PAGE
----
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Young blood cancer patients offered hope with experimental drug

Published 13/06/2016

A drug called nivolumab which is being trialled offers fresh hope to young patients struck an aggressive blood cancer
A drug called nivolumab which is being trialled offers fresh hope to young patients struck an aggressive blood cancer

Young patients whose lives are blighted by an aggressive blood cancer have been offered new hope by an experimental immunotherapy drug.

Of those taking part in a new trial, 66.3% experienced "considerable" shrinking of their tumours and typically remained symptom-free for nearly eight months.

The drug, nivolumab, is one of a new generation of "smart" medicines that interfere with the ability of cancers to shield themselves from the immune system.

Known as a "checkpoint inhibitor", it has already proved affective against melanoma, the most dangerous form of skin cancer, and one type of lung cancer.

The new study looked at nivolumab's ability to tackle classical Hodgkin's lymphoma in patients who failed to respond to other treatments and "rebooting" of their immune systems using transplants of stem cells taken from their own bone marrow.

A total of 80 patients took part in the Phase II trial, ranging in age from 18 to 72.

Hodgkin's lymphoma develops in the lymph system and affects immune system blood cells called B-lymphocytes. In 2013, 1,954 people in the UK were diagnosed with the disease. Of these, 95% had the "classical" form of the illness.

Most of those affected are young adults in their early 20s and older people over 70.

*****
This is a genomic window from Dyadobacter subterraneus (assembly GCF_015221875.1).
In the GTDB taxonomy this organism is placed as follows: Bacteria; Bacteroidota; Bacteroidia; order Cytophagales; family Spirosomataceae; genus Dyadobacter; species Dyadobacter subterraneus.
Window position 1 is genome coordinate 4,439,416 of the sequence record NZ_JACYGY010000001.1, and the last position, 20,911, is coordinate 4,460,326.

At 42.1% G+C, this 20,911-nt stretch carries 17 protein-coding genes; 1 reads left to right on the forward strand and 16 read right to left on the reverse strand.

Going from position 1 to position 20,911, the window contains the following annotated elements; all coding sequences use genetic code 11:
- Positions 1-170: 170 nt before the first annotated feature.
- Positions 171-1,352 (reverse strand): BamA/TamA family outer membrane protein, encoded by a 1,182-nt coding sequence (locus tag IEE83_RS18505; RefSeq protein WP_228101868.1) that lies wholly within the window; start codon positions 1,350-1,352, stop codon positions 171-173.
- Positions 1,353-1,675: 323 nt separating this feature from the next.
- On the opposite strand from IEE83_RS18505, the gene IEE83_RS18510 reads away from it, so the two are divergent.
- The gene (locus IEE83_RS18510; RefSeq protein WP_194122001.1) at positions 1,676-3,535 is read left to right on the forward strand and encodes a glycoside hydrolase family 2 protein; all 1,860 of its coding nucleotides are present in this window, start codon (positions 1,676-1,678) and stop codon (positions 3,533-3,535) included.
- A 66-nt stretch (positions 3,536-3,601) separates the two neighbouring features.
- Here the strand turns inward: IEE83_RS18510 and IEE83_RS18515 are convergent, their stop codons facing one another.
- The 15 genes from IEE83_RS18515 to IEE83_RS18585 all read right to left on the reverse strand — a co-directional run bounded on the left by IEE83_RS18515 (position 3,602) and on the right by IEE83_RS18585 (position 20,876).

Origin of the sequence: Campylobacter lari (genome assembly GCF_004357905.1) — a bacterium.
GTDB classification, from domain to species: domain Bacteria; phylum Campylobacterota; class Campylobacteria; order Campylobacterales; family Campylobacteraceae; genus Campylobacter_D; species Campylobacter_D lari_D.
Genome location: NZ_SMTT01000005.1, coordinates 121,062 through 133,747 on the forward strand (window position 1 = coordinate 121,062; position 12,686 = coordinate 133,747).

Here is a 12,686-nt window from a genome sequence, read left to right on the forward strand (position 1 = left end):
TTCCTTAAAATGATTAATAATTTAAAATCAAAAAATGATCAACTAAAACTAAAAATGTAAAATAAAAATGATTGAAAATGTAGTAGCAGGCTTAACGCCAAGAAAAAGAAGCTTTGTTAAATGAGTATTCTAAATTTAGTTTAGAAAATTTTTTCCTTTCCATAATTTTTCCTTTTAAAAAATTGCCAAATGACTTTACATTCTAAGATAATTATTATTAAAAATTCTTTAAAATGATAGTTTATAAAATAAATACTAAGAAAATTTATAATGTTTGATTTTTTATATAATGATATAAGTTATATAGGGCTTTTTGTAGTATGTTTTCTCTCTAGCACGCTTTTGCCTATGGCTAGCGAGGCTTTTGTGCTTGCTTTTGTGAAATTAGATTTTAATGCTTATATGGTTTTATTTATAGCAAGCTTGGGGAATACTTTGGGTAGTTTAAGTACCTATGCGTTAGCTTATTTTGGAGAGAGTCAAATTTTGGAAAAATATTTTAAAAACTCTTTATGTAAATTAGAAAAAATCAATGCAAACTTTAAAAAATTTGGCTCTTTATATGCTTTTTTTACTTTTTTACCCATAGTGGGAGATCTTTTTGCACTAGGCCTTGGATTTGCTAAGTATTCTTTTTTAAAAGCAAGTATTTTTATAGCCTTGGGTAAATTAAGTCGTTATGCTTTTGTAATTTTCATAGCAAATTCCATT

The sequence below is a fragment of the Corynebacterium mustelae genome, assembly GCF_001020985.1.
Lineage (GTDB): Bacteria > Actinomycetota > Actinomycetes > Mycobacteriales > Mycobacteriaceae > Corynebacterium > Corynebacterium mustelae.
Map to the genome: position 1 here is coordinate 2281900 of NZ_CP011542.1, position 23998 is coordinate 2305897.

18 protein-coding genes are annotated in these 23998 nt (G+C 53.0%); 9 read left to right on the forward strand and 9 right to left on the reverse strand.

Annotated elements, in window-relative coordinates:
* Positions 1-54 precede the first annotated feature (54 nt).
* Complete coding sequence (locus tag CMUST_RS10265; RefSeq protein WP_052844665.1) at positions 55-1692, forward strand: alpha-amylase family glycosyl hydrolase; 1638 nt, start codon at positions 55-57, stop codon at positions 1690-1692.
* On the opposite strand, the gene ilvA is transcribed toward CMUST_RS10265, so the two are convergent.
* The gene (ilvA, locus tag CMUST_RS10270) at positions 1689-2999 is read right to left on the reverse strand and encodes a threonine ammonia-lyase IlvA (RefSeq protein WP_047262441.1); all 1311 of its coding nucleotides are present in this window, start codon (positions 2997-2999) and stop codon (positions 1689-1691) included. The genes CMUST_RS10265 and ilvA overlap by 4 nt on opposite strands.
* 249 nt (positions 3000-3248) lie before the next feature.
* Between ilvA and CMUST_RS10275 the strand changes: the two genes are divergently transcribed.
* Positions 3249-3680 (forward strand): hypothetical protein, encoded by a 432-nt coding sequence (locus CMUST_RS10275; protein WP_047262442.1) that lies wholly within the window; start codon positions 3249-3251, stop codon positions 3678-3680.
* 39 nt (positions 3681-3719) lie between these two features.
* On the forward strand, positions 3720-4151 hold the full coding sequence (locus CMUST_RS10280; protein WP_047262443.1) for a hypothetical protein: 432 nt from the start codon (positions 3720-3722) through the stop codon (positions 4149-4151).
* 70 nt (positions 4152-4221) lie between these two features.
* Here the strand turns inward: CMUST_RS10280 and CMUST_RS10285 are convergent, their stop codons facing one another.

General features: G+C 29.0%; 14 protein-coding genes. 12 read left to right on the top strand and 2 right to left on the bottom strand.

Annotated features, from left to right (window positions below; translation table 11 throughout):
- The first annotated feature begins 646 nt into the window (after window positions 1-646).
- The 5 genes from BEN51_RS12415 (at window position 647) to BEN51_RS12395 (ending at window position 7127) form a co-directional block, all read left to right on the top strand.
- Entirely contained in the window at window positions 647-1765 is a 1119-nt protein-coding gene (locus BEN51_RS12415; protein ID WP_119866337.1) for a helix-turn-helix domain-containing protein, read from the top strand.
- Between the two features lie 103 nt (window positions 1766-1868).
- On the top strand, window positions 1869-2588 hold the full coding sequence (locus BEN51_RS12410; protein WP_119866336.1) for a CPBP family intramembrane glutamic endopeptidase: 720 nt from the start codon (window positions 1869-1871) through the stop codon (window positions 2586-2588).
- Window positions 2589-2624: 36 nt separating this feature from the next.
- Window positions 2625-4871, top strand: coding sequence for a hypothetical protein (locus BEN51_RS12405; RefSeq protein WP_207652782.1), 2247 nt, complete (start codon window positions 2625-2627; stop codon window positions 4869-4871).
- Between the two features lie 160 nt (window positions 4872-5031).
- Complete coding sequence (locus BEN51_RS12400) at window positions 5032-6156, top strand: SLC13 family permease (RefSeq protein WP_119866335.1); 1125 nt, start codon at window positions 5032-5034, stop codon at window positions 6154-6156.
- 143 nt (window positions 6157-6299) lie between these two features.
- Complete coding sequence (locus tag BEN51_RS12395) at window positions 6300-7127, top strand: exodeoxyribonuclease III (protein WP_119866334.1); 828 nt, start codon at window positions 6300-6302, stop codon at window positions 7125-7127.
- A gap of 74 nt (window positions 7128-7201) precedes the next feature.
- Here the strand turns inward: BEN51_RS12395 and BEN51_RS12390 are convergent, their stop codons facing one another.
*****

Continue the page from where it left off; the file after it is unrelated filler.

Dr Graham Collins, consultant haematologist from Oxford University Hospitals Foundation Trust, a member of the trial team, said: "Every year in the UK, around 2,000 people are diagnosed with Hodgkin lymphoma and, sadly, many will be in their 20s or 30s.

"If a patient's cancer progresses despite available treatment, there is often little that can be done. For the first time in this very sick patient group we are seeing immunotherapy treatment considerably reduce cancer burden in a majority of patients.

"Nivolumab is now offering real promise in this disease. The hope is that this will translate into longer survival in more patients than has been possible to date."

Results from the CheckMate - 205 trial were presented at the annual meeting of the European Haematology Association in Copenhagen, Denmark, and are due to be published in the journal The Lancet Oncology.

Jonathan Pearce, chief executive of the Lymphoma Association, said: "It is vital that innovative treatments are being developed and made available to lymphoma patients.

"We want everyone affected by lymphoma to receive the best possible treatment and care, and the more options there are to improve outcomes and quality of life for patients, the better."

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